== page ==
In Mark 10:11-12:

11 So He said to them, “Whoever divorces his wife and marries another commits adultery against her. 12 And if a woman divorces her husband and marries another, she commits adultery.”

This text addresses the topic of divorce from the perspective of both husbands and wives. The passage specifies that if a woman divorces her husband and marries another man, she is considered to have committed adultery. The scripture does not explicitly cover the case where a wife divorces her husband due to his adultery. Furthermore, the text does not specifically state that a husband commits adultery if he remarries after a divorce, as it focuses on the scenario involving a wife's actions.


Some interpreters contend that the principles elucidated in these excerpts are equally applicable to husbands and wives, despite the fact that the language employed specifically addresses one gender. They assert that the overarching principles of marital fidelity, dedication, and the gravity of divorce pertain to both partners, irrespective of their gender.

On the other hand, there are those who may interpret these excerpts in a more literal manner, concentrating on the particular situations described and the language employed.

Ellicott's Commentary for English Readers

The words of the precept were vague—“If she find no favour in his eyes, because he hath found some uncleanness in her,” and the two school of casuists took opposite views of its meaning. The stricter party of Shammai held that the “uncleanness” meant simply unchastity before or after marriage. The followers of Hillel held, on the other hand (as Milton among Christian teachers), that anything that made the company of the wife distasteful was a sufficient ground for repudiation. Even a moralist generally so pure and noble as the son of Sirach, took in this matter the laxer view—“If she go not as thou wouldest have her, cut her off from thy flesh, and give her a bill of divorce, and let her go” (Ecclesiasticus 25:26). It is noteworthy that our Lord, whose teaching, especially as regards the Sabbath question, might have been, for the most part, claimed by the school of Hillel, on this matter of divorce stamps the impress of His approval on the teaching of his rival.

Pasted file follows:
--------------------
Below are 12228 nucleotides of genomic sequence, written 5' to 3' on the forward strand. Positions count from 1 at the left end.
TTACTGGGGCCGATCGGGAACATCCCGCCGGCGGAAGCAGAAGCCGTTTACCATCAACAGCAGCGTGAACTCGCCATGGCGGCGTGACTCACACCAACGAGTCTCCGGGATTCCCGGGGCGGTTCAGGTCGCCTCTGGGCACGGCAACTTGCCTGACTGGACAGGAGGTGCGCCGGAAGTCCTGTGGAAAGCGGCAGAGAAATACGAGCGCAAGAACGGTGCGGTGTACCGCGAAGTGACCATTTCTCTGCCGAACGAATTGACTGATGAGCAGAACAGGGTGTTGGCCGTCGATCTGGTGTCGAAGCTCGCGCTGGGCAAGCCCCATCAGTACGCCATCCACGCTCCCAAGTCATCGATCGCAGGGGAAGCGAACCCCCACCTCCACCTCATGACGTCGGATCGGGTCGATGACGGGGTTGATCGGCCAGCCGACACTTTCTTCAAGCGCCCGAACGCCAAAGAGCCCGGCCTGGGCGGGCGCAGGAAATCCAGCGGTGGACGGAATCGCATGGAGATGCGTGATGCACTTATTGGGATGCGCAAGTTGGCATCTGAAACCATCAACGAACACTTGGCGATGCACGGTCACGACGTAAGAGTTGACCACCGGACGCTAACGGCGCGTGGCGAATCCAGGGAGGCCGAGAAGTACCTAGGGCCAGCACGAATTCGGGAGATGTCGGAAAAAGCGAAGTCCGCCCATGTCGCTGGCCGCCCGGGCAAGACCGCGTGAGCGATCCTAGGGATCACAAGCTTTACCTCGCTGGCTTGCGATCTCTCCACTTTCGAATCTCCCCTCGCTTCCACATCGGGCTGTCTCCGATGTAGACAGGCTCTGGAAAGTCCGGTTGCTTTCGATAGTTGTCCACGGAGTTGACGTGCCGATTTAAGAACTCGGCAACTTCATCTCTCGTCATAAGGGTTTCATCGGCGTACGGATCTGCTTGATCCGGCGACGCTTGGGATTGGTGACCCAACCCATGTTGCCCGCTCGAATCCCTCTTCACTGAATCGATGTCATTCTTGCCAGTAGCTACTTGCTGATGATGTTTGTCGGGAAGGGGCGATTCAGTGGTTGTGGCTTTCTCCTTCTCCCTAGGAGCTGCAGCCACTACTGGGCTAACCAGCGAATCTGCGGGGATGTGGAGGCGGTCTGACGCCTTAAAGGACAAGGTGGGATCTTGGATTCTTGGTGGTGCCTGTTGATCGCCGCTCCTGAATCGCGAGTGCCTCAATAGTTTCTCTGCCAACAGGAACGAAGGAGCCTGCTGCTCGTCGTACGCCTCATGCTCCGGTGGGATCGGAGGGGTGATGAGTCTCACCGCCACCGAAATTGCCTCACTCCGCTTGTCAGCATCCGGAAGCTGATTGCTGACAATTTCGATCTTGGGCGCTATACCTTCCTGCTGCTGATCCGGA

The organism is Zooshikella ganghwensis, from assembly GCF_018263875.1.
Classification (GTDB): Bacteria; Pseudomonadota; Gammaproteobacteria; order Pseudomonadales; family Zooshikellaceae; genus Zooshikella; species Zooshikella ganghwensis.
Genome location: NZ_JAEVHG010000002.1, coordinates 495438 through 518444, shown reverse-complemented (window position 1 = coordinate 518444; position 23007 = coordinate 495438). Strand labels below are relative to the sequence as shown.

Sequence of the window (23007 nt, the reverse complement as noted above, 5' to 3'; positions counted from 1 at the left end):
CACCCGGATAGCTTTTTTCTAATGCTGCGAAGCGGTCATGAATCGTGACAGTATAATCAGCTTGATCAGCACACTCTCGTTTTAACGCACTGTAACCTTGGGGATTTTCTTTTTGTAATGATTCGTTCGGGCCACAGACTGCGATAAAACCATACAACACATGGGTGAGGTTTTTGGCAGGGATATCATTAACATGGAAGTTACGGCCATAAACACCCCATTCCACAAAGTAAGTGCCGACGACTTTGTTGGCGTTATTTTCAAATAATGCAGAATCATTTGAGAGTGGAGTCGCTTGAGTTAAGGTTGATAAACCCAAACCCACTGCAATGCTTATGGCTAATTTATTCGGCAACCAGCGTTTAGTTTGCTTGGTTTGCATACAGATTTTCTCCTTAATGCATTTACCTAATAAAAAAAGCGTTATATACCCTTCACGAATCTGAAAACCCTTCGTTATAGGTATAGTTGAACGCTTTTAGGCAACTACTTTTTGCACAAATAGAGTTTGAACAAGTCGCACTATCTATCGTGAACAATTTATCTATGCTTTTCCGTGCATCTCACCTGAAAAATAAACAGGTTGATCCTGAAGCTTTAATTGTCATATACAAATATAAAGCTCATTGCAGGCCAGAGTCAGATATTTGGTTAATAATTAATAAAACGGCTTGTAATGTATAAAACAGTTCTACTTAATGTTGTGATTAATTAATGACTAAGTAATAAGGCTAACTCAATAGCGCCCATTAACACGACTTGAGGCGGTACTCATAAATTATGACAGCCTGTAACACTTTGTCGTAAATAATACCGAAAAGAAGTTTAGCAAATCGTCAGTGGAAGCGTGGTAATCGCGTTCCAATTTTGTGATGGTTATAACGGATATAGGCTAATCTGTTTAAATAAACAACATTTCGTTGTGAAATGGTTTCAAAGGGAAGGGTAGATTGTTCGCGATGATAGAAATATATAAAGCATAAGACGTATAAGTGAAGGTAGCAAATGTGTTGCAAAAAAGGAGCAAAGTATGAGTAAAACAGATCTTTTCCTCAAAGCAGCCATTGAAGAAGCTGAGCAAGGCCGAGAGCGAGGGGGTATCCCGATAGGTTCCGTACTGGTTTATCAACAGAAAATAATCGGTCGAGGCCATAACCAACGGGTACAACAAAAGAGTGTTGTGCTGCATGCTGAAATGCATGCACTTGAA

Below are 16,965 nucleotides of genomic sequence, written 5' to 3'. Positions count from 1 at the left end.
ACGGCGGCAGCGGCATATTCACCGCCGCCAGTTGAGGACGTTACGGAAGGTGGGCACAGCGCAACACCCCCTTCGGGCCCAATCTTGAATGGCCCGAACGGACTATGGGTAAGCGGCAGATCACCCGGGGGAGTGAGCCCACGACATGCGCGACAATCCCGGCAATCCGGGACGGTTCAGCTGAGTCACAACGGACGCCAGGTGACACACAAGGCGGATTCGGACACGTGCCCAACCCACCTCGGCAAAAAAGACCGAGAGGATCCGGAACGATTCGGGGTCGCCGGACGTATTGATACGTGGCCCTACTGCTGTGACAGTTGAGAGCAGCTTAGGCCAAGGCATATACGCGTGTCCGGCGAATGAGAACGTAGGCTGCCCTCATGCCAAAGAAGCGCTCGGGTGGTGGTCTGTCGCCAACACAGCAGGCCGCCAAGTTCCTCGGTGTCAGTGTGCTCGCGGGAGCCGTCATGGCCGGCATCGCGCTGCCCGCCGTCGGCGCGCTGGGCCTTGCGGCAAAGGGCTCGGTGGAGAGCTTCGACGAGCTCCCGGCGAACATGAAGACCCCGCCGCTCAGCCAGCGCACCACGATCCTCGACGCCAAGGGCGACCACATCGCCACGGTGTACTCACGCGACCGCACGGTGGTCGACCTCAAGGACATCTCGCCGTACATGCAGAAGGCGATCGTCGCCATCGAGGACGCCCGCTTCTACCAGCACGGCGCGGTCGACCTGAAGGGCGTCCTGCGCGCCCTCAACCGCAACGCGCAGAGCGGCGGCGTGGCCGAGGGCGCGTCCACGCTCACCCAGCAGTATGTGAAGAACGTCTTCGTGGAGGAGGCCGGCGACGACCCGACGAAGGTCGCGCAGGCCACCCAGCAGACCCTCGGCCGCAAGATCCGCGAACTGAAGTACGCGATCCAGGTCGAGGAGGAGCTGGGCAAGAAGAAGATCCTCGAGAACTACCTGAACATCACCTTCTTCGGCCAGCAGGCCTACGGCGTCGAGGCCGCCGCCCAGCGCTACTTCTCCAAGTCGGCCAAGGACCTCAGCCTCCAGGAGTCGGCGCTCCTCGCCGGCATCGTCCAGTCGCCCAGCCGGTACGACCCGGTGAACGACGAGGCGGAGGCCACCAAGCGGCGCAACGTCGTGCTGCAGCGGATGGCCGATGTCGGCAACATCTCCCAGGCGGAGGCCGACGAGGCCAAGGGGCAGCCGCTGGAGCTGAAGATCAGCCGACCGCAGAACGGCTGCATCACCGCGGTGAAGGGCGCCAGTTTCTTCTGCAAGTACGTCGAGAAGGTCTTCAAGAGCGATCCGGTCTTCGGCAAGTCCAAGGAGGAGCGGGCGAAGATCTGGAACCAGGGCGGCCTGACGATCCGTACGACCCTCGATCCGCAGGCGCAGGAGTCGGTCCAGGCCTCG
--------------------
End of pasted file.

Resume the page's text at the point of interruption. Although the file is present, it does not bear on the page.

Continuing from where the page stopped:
Knowledge of the historical and cultural background is useful in interpreting biblical passages. During ancient Jewish society, men held the power to initiate divorce while women faced restrictions in terms of rights and legal options. So, Jesus' teachings on divorce may have aligned with the prevailing standards of the times.


We should recall that the subject of divorce is controversial and complex, not because of the theology but because of the passions involved. That is, humans have made marriage and divorce more complicated that it should be.

Now, Jesus' answer in Matt 5:31, 32 is very specific and does not address the question of divorce generally; ie, they do not cover the entire subject of divorce. Thus, we should not try to make Jesus' comments say more than they do.

Now, Roman and Jewish law is quite different from modern law. Roman and Jewish law was highly misogynistic and heavily slanted in favor of husbands. For example, it was quite common and accepted under Roman law that men could have a wife and one or more mistresses and even a "boy" (ie, catamite) who may have even been a servant in the house. Such behavior was quite forbidden for women. Further only men could divorce their wives; wives could not divorce their husbands. Jesus does not address Himself to this question.

Further, the excuse/pretext for husbands divorcing wives could be (and often were) very flimsy.

Under Jesus' and Paul's teaching the playing field was leveled. Let us examine this teaching:

  • divorce is highly discouraged, Matt 19:6, 1 Cor 7:10-14, 16
  • the only ground for divorce is sexual immorality, Matt 5:31, 32, 19:9
  • people who divorce, on other grounds and remarry commit adultery, Matt 5:32, 9:9
  • in some cases, separation without divorce (and without remarriage) is desirable, 1 Cor 7:11. This might be particularly appropriate where domestic violence is involved.

Note that in Paul's more general treatment of divorce, wives and husbands are treated equally in 1 Cor 7:1-16.